Biomarkers help us understand if there are signs an HPV infection is transforming, and could potentially develop into cancer if allowed to progress. In March 2020, the U.S. FDA approved for the first time a biomarker-based test, giving women with positive high-risk HPV screening results a new option to get additional information, sooner.

This next generation cervical screening technology detects the simultaneous presence within a single cell of the two biomarkers -- p16 and Ki-67. When found together, this is an abnormality associated with an HPV infection that shows signs of transformation towards pre-cancer or cancer. A positive "dual-stain" result does not mean a woman already has, or will definitely develop cervical cancer, but it indicates she is more significantly at risk for disease. The use of this type of biomarker test helps guide clinicians in making patient care decisions, and helps distinguish who may benefit most from immediate referral to colposcopy versus who can wait for later, repeat testing.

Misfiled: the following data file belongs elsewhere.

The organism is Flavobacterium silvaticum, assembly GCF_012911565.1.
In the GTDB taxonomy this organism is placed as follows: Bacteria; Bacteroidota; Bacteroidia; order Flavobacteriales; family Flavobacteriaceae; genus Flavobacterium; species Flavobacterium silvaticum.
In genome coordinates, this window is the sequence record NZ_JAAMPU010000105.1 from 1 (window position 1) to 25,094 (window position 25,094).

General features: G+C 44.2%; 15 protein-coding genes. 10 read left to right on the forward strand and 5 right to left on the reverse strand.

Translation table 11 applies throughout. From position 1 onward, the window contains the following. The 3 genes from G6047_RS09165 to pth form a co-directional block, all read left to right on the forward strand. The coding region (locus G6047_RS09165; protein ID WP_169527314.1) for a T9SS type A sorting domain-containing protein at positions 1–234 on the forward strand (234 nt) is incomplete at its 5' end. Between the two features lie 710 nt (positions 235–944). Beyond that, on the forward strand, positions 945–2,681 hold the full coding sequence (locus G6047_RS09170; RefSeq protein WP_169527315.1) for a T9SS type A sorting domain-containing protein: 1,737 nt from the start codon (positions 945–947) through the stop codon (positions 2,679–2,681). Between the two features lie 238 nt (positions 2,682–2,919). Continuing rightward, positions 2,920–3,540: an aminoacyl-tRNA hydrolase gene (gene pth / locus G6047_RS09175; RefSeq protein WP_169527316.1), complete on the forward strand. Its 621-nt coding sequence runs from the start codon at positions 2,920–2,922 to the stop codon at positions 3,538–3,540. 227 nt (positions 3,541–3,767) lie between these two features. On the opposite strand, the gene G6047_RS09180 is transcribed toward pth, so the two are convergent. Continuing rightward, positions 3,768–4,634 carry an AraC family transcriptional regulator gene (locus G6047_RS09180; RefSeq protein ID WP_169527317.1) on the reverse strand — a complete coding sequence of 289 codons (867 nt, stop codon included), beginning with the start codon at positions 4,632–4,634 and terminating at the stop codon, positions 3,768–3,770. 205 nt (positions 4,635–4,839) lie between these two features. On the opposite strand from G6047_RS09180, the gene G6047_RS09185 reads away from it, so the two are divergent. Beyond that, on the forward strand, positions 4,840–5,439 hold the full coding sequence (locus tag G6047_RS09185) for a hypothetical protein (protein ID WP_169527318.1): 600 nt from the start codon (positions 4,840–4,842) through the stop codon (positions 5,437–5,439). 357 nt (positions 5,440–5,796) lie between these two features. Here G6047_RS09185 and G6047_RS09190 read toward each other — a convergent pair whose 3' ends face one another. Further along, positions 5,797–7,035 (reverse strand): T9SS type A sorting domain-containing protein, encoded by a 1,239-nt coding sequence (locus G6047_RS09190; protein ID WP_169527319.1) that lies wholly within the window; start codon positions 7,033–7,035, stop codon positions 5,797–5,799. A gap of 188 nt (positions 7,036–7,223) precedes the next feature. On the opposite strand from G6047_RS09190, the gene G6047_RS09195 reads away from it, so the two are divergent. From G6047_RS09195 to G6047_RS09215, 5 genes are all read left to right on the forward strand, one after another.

The Pap test (sometimes called the Pap smear test) looks for changes in cells before they develop into cancer. The HPV test looks for the presence of high-risk HPV which is known to cause about 99% of all cervical cancers. Hence, the HPV test can be a better predictor of risk for cervical disease.

To perform a Pap test, healthcare providers use an instrument, called a speculum, to help open the vagina, so that the cervix can be viewed. Another device is then inserted to collect a sample of cells from the cervix. The samples are then either placed on a glass slide or placed in a collection vial containing preservative fluid, which are then sent to a laboratory. At the laboratory, a technician or pathologist will prepare the sample for viewing under a microscope, to see if there are signs of abnormal cells.